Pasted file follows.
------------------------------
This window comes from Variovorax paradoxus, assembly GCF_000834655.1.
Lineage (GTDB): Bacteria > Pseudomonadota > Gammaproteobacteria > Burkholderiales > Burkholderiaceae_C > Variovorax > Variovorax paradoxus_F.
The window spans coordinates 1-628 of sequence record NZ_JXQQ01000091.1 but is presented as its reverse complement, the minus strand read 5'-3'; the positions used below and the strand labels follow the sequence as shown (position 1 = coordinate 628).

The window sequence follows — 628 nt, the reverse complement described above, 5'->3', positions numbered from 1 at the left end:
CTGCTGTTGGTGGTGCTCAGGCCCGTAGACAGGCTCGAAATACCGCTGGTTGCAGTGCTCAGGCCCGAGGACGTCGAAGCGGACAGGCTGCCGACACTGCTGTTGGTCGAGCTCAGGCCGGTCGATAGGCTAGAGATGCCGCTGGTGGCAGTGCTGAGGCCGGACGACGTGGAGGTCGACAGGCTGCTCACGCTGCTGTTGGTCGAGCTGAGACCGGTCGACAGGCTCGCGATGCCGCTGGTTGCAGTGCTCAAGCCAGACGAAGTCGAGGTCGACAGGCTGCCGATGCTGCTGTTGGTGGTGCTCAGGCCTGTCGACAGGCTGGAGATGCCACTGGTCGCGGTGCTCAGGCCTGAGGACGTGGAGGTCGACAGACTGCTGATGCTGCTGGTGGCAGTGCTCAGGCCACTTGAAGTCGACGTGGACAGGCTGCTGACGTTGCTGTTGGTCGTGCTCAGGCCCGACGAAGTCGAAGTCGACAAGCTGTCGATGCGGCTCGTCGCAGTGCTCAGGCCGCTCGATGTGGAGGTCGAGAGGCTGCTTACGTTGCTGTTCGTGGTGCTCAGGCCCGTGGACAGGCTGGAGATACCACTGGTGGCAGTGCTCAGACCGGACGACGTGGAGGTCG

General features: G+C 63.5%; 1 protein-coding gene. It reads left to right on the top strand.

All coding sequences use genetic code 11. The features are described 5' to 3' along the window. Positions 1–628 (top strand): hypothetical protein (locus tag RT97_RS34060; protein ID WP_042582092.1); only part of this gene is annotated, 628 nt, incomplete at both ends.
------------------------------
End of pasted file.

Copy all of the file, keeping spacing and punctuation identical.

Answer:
This window comes from Variovorax paradoxus, assembly GCF_000834655.1.
Lineage (GTDB): Bacteria > Pseudomonadota > Gammaproteobacteria > Burkholderiales > Burkholderiaceae_C > Variovorax > Variovorax paradoxus_F.
The window spans coordinates 1-628 of sequence record NZ_JXQQ01000091.1 but is presented as its reverse complement, the minus strand read 5'-3'; the positions used below and the strand labels follow the sequence as shown (position 1 = coordinate 628).

The window sequence follows — 628 nt, the reverse complement described above, 5'->3', positions numbered from 1 at the left end:
CTGCTGTTGGTGGTGCTCAGGCCCGTAGACAGGCTCGAAATACCGCTGGTTGCAGTGCTCAGGCCCGAGGACGTCGAAGCGGACAGGCTGCCGACACTGCTGTTGGTCGAGCTCAGGCCGGTCGATAGGCTAGAGATGCCGCTGGTGGCAGTGCTGAGGCCGGACGACGTGGAGGTCGACAGGCTGCTCACGCTGCTGTTGGTCGAGCTGAGACCGGTCGACAGGCTCGCGATGCCGCTGGTTGCAGTGCTCAAGCCAGACGAAGTCGAGGTCGACAGGCTGCCGATGCTGCTGTTGGTGGTGCTCAGGCCTGTCGACAGGCTGGAGATGCCACTGGTCGCGGTGCTCAGGCCTGAGGACGTGGAGGTCGACAGACTGCTGATGCTGCTGGTGGCAGTGCTCAGGCCACTTGAAGTCGACGTGGACAGGCTGCTGACGTTGCTGTTGGTCGTGCTCAGGCCCGACGAAGTCGAAGTCGACAAGCTGTCGATGCGGCTCGTCGCAGTGCTCAGGCCGCTCGATGTGGAGGTCGAGAGGCTGCTTACGTTGCTGTTCGTGGTGCTCAGGCCCGTGGACAGGCTGGAGATACCACTGGTGGCAGTGCTCAGACCGGACGACGTGGAGGTCG

General features: G+C 63.5%; 1 protein-coding gene. It reads left to right on the top strand.

All coding sequences use genetic code 11. The features are described 5' to 3' along the window. Positions 1–628 (top strand): hypothetical protein (locus tag RT97_RS34060; protein ID WP_042582092.1); only part of this gene is annotated, 628 nt, incomplete at both ends.